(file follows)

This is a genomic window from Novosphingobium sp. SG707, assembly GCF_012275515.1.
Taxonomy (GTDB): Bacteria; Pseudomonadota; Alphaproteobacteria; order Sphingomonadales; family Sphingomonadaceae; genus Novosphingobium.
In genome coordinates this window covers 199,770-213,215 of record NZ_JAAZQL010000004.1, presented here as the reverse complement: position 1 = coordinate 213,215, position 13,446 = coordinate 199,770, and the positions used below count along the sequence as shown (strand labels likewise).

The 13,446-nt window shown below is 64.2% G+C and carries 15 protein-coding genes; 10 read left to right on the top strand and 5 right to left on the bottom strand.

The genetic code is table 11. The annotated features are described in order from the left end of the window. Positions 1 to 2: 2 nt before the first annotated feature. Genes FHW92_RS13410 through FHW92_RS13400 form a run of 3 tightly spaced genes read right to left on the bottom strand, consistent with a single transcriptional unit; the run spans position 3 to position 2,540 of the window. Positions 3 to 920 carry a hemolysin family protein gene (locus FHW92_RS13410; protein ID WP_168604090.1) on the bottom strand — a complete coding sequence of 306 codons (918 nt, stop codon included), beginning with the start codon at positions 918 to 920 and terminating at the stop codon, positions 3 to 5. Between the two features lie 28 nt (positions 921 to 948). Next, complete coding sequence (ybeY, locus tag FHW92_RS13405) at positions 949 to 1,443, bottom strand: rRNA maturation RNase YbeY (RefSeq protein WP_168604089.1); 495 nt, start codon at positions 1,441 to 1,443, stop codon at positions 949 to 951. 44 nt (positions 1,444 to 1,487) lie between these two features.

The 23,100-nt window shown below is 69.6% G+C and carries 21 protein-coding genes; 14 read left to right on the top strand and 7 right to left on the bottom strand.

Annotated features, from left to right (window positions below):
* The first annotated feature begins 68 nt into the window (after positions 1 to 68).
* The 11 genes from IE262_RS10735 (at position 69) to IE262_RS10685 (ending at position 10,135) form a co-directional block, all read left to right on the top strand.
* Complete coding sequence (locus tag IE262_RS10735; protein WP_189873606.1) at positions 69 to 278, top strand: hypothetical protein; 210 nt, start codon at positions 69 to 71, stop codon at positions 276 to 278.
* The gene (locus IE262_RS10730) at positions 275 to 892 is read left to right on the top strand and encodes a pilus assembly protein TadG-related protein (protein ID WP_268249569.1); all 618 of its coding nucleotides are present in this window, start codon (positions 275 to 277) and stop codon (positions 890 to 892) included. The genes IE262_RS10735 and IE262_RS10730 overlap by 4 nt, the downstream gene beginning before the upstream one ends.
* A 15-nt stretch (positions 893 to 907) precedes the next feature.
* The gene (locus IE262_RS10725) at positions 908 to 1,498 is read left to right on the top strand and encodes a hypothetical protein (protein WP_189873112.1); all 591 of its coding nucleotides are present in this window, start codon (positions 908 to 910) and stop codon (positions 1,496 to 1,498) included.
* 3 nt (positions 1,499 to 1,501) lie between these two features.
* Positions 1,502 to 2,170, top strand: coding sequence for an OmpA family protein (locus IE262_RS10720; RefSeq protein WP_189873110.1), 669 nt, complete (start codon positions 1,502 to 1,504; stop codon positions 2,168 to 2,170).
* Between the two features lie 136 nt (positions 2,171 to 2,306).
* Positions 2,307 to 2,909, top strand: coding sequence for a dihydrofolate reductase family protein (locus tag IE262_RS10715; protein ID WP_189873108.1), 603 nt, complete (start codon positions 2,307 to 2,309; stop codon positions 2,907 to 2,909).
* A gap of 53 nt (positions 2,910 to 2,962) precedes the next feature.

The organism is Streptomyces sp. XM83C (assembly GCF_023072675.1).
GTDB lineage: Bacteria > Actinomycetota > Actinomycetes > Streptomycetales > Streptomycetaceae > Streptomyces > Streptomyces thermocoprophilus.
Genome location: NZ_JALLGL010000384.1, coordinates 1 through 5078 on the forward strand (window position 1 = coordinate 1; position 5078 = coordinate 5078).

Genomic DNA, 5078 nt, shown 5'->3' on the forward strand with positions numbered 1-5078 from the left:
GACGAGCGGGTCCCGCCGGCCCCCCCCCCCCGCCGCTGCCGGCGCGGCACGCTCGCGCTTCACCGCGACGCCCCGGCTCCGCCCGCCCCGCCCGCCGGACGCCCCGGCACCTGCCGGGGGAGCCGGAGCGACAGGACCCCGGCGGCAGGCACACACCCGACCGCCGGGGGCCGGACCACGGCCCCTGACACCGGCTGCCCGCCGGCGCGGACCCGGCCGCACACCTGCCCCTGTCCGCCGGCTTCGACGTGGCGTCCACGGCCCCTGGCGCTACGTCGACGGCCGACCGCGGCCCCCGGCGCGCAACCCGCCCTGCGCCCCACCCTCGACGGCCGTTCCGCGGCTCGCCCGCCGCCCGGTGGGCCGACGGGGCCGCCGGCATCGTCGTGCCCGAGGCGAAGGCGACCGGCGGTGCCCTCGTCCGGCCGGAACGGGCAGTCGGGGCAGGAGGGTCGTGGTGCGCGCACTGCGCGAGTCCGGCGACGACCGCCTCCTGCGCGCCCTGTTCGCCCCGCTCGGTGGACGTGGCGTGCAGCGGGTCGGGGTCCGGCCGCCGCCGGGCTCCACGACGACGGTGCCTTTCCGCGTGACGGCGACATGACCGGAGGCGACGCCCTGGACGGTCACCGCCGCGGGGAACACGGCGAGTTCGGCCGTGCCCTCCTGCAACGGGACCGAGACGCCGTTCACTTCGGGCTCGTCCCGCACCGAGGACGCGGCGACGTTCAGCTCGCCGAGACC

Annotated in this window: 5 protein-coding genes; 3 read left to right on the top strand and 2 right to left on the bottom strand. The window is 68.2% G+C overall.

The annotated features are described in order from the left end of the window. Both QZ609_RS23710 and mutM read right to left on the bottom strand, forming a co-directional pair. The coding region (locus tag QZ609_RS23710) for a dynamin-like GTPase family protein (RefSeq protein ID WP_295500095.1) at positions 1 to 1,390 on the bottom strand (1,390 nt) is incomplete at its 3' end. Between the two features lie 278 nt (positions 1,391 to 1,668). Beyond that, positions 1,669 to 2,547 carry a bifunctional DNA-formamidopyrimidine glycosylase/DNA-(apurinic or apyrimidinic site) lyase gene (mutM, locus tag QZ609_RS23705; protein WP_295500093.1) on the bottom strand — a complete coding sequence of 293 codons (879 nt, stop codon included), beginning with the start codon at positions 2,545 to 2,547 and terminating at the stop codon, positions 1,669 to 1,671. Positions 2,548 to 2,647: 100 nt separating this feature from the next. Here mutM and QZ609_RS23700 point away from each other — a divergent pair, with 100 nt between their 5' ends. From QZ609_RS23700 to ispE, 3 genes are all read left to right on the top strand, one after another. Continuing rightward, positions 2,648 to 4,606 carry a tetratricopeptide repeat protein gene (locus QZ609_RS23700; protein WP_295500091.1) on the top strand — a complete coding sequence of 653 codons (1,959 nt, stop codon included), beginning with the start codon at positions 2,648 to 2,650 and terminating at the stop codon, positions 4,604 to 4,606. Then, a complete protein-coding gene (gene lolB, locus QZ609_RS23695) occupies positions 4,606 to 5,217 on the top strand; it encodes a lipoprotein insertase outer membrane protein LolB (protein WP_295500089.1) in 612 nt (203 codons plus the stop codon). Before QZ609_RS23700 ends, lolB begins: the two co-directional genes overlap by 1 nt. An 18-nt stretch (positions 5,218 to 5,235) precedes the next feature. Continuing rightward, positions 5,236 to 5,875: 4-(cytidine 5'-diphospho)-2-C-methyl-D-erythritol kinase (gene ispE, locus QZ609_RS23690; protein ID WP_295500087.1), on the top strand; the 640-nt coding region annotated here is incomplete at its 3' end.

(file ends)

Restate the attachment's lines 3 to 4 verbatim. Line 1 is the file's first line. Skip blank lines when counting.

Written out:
In genome coordinates this window covers 199,770-213,215 of record NZ_JAAZQL010000004.1, presented here as the reverse complement: position 1 = coordinate 213,215, position 13,446 = coordinate 199,770, and the positions used below count along the sequence as shown (strand labels likewise).

The 13,446-nt window shown below is 64.2% G+C and carries 15 protein-coding genes; 10 read left to right on the top strand and 5 right to left on the bottom strand.